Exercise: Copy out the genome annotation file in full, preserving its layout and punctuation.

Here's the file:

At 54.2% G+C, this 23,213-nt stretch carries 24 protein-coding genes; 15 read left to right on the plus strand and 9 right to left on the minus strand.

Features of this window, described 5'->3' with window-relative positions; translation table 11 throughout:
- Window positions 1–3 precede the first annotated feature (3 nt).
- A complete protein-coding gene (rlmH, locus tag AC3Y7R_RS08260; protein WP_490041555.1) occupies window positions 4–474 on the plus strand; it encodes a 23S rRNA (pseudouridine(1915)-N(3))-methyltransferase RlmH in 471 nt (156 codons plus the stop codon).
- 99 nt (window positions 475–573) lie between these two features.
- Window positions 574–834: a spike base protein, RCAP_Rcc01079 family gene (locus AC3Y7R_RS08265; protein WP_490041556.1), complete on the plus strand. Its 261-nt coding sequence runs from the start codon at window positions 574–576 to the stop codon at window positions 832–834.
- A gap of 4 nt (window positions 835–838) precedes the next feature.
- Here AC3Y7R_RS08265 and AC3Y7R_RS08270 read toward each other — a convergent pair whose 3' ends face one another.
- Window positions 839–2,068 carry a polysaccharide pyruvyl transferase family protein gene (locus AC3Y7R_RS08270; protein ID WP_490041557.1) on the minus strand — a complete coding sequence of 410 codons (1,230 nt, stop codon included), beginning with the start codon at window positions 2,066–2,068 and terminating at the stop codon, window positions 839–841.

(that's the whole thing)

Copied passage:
At 54.2% G+C, this 23,213-nt stretch carries 24 protein-coding genes; 15 read left to right on the plus strand and 9 right to left on the minus strand.

Features of this window, described 5'->3' with window-relative positions; translation table 11 throughout:
- Window positions 1–3 precede the first annotated feature (3 nt).
- A complete protein-coding gene (rlmH, locus tag AC3Y7R_RS08260; protein WP_490041555.1) occupies window positions 4–474 on the plus strand; it encodes a 23S rRNA (pseudouridine(1915)-N(3))-methyltransferase RlmH in 471 nt (156 codons plus the stop codon).
- 99 nt (window positions 475–573) lie between these two features.
- Window positions 574–834: a spike base protein, RCAP_Rcc01079 family gene (locus AC3Y7R_RS08265; protein WP_490041556.1), complete on the plus strand. Its 261-nt coding sequence runs from the start codon at window positions 574–576 to the stop codon at window positions 832–834.
- A gap of 4 nt (window positions 835–838) precedes the next feature.
- Here AC3Y7R_RS08265 and AC3Y7R_RS08270 read toward each other — a convergent pair whose 3' ends face one another.
- Window positions 839–2,068 carry a polysaccharide pyruvyl transferase family protein gene (locus AC3Y7R_RS08270; protein ID WP_490041557.1) on the minus strand — a complete coding sequence of 410 codons (1,230 nt, stop codon included), beginning with the start codon at window positions 2,066–2,068 and terminating at the stop codon, window positions 839–841.